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Let $A\in M_n$ be a square matrix and $z\in \mathbb{C}$. Let $\lambda(A)$ denotes the eigenvalues of $A$.

How to prove that $\lambda(zA)=z\lambda(A)$?

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closed as off-topic by Watson, rschwieb, Math1000, Surb, Daniel W. Farlow Sep 1 '16 at 14:20

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    $\begingroup$ Something is a bit strange. That identity holds irrespective of whether $\lambda$ is an eigenvalue of not. All you need is that the matrices form a vector space and that $\lambda z=z\lambda$. $\endgroup$ – Jyrki Lahtonen Sep 1 '16 at 10:17
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    $\begingroup$ @JyrkiLahtonen Isn't it intending to ask "The eigenvalues of $zA$ are exactly the eigenvalues of $A$ times $z$"? $\endgroup$ – rschwieb Sep 1 '16 at 10:20
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    $\begingroup$ Are you asking why the eigenvalues of $zA$ are $z$ times the eigenvalues of $A$. That is you mean that $\lambda(A)$ is a function that returns the eigenvalues of $A$. $\endgroup$ – An.Ditlev Sep 1 '16 at 10:21
  • $\begingroup$ @rschwieb That interpretation makes much more sense! A bit odd notation, but we've seen stranger things. $\endgroup$ – Jyrki Lahtonen Sep 1 '16 at 10:48
  • $\begingroup$ Possible duplicate of How to prove "eigenvalues of polynomial of matrix $A$ = polynomial of eigenvalues of matrix $A$ " $\endgroup$ – Surb Sep 1 '16 at 12:50
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For $z\neq 0$ we have

$$\det(\lambda I-A)=\det\big(\tfrac{1}{z}(z\lambda I-zA)\big)=\tfrac{1}{z^n}\det\big((z\lambda)I-zA\big)$$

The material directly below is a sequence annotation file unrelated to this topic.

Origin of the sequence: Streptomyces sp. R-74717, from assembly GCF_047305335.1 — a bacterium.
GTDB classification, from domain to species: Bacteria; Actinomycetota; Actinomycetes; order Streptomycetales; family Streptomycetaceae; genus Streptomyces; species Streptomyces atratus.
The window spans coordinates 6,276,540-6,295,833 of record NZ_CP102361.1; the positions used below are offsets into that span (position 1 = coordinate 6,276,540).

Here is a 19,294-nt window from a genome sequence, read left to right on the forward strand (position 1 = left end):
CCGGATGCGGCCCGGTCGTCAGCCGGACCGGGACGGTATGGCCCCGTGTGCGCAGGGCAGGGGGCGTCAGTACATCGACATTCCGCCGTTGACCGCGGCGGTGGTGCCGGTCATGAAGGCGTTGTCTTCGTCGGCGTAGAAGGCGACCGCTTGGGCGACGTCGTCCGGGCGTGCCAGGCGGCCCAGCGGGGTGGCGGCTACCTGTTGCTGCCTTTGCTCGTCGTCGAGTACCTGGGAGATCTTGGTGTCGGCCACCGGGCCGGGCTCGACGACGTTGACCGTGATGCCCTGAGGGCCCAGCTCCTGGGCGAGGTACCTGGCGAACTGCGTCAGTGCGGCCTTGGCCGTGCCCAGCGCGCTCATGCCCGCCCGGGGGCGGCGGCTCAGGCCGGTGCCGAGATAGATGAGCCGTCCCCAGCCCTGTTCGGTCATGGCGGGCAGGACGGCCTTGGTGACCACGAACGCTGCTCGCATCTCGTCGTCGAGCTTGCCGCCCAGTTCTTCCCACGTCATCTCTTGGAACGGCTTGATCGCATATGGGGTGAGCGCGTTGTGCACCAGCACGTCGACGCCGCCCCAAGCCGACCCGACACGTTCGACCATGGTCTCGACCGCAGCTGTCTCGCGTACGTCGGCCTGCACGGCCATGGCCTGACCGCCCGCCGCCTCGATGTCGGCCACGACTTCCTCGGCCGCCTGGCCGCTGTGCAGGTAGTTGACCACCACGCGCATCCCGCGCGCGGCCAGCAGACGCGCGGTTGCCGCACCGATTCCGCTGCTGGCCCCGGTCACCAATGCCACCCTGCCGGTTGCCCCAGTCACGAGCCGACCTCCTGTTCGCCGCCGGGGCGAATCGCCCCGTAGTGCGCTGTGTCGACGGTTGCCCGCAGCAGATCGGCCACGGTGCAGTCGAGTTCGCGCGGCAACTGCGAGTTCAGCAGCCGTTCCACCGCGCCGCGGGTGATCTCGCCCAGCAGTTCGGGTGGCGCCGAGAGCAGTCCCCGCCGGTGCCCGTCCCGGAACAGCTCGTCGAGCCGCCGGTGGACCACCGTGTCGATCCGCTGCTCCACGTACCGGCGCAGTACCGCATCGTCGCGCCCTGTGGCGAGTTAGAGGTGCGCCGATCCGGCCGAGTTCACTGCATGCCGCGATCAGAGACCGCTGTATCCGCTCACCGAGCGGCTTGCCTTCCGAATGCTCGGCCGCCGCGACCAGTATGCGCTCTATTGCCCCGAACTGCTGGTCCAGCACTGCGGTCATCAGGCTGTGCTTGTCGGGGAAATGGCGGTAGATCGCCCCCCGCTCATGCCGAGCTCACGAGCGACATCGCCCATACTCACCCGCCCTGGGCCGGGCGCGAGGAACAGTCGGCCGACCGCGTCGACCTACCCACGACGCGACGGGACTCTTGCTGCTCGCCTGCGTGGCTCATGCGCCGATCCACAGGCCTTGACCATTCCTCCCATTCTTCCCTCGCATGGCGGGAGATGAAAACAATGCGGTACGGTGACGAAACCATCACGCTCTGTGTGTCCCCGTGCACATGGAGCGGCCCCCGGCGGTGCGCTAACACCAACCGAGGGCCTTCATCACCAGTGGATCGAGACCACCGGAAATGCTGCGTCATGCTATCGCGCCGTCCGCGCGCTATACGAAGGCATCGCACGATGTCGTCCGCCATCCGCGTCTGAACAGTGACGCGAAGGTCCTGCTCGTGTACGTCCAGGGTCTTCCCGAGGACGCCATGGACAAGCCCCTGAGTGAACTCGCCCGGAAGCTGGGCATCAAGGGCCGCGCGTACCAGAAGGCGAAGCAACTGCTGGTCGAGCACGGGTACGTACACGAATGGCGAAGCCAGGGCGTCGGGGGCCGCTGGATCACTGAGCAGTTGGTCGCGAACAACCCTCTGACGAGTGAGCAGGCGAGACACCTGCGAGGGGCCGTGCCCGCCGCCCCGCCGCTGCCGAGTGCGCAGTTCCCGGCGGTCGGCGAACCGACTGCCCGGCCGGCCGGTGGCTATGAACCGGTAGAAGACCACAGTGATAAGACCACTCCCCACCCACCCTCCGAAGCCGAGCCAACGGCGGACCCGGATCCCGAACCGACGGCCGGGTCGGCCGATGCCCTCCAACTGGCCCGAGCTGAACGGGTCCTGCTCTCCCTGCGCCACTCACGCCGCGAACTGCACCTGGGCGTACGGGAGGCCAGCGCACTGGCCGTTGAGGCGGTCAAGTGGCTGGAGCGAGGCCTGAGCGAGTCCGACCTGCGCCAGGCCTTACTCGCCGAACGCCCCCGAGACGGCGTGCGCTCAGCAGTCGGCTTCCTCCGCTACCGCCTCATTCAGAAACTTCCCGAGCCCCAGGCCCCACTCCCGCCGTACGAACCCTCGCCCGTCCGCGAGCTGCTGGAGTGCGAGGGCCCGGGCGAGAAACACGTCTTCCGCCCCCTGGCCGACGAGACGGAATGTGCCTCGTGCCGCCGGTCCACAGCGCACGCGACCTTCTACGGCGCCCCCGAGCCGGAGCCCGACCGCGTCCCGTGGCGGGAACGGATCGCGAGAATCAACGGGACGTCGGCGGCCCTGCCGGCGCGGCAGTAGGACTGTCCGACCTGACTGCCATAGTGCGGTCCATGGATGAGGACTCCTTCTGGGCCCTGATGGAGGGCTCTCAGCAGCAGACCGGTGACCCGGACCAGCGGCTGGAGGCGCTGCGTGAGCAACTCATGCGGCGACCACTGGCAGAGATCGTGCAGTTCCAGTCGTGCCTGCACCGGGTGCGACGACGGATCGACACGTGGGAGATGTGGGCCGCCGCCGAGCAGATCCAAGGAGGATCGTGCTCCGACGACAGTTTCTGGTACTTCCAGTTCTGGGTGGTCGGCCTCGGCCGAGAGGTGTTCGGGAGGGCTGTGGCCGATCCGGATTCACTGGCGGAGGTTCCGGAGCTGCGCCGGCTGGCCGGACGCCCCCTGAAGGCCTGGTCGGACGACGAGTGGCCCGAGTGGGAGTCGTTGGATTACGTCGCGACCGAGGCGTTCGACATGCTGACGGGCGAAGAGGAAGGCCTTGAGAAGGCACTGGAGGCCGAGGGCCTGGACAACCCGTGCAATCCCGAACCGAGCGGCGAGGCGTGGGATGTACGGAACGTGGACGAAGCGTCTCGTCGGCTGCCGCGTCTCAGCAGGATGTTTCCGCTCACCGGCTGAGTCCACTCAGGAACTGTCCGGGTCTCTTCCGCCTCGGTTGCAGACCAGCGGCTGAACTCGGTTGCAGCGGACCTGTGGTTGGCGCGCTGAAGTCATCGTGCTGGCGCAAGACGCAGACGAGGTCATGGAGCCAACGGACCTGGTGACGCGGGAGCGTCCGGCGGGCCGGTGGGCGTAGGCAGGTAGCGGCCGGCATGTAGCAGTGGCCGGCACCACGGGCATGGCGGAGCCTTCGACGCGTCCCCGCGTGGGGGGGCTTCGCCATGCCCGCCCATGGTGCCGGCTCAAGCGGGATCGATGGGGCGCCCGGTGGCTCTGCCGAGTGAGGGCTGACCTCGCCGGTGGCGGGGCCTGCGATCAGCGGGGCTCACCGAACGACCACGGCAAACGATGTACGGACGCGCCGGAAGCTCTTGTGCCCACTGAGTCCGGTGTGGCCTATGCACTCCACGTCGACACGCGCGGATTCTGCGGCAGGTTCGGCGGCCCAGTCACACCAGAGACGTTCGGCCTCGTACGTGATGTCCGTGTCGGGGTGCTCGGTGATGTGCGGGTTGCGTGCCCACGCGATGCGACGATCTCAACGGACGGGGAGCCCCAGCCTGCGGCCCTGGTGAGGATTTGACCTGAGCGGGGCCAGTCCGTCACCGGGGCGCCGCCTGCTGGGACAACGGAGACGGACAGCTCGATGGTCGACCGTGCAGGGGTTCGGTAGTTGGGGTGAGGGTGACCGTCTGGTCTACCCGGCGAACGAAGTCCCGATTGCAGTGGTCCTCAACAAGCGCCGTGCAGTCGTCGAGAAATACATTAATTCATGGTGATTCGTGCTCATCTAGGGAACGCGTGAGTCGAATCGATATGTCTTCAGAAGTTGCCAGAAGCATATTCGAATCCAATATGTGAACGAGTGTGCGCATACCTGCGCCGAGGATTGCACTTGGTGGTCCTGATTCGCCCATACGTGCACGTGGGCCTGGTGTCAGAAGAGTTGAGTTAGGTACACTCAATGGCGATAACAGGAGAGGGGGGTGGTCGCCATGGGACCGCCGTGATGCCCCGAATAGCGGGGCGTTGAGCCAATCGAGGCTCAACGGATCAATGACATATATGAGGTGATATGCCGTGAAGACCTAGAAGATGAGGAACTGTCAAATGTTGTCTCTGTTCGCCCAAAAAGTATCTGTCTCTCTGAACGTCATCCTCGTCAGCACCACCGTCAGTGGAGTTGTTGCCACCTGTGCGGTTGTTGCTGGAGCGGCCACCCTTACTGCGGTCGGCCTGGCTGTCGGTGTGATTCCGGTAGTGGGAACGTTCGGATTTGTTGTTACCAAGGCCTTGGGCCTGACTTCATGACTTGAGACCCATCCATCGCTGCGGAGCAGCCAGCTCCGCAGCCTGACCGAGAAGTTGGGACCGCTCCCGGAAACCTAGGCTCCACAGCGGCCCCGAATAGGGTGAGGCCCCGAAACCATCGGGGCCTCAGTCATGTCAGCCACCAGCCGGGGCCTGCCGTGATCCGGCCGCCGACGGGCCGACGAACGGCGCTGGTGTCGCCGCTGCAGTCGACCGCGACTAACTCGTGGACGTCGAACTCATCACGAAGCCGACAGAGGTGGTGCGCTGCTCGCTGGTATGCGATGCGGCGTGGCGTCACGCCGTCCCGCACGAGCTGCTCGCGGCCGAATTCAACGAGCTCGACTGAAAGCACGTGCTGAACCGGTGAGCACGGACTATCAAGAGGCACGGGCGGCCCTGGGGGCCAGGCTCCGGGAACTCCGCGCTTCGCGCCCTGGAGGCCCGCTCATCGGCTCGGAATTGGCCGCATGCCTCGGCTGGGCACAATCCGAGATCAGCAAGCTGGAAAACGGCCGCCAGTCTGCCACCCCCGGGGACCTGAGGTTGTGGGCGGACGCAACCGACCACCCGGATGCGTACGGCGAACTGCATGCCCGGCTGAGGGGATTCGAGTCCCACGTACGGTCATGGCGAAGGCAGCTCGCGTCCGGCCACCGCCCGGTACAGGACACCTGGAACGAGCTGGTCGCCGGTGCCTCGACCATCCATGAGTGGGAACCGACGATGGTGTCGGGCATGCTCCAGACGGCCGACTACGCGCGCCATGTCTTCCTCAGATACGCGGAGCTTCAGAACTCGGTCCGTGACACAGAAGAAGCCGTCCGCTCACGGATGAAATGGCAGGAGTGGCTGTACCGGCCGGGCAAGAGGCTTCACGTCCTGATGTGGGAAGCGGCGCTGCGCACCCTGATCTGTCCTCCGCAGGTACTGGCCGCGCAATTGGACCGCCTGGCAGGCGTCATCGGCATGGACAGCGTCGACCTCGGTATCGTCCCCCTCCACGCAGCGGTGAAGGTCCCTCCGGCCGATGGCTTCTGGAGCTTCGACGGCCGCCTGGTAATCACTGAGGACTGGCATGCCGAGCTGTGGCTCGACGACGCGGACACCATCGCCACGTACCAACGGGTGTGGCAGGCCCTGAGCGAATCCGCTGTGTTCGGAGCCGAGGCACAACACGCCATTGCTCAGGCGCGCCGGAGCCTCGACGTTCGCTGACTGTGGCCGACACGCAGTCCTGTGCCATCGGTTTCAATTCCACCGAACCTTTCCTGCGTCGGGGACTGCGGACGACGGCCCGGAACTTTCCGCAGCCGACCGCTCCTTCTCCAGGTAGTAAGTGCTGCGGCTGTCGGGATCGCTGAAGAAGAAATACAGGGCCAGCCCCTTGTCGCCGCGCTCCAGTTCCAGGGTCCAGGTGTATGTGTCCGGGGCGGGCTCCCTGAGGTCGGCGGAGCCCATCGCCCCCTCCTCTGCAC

Edit: It follows that $\det(\lambda I−A)=0$ if and only if $\det((z\lambda)I−zA)=0$, i.e. $\lambda$ is an eigenvalue of $A$ if and only if $z\lambda$ is an eigenvalue of $zA$. The advantage of this approach is that it also shows that the (algebraic) multiplicity of the eigenvalues are equals.

However, note that the approach of An.Ditlev is simpler and can be nicely generalized as follow:

Let $z_1,\ldots,z_n\in \Bbb C$ and $\alpha_1,\ldots,\alpha_n\in \Bbb N$ and let $v\neq 0$ be such that $Av=\lambda v$, then we have

$$\Big(\sum_{k=1}^nz_kA^{k}\Big)v = \sum_{k=1}^nz_k(A^{k}v)= \sum_{k=1}^nz_k(\lambda^{k}v)=\Big(\sum_{k=1}^nz_k\lambda^{k}\Big)v$$

showing that if $\lambda$ is an eigenvalue of $A$, then $\sum_{k=1}^nz_k\lambda^{k}$ is an eigenvalue of $\sum_{k=1}^nz_kA^{k}$. Moreover, note that if $A$ is invertible, then the same holds also for exponent $z_1,\ldots,z_n\in \Bbb Z$.

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    $\begingroup$ @Undersky Well it follows that $\det(\lambda I-A)=0$ if and only if $\det\big((z\lambda)I-zA\big)=0$, i.e. $\lambda$ is an eigenvalue of $A$ if and only if $z\lambda$ is an eigenvalue of $zA$. Now, the advantage of this approach is that it also shows that the (algebraic) multiplicity of the eigenvalues are equals. $\endgroup$ – Surb Sep 1 '16 at 10:59
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If I understand your question correctly consider the following.

Let $\lambda$ be an eigenvalue of $A$ with corresponding eigenvector $e$ then for $zA$ we have.

$(zA)e=z(Ae)=z(\lambda e)=(z\lambda)e$

Thus $z \lambda$ is an eigenvalue for $zA$. Now can you see why an eigenvalue for $zA$ is an eigenvalue for $A$?

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This happens for the nex reason, if A is diagonaliyable, then:

$A=Q\Lambda Q^{-1}$. So then, diagonalizing $zA$:

$zA=zQ\Lambda Q^{-1}=Q(z\Lambda)Q^{-1}=Q\Lambda_z Q^{-1}\rightarrow \Lambda_z=z\Lambda$, implying that $\lambda(zA)=z\lambda(A)$.

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    $\begingroup$ That only works for diagonalizable matrices $\endgroup$ – Omnomnomnom Sep 1 '16 at 11:19

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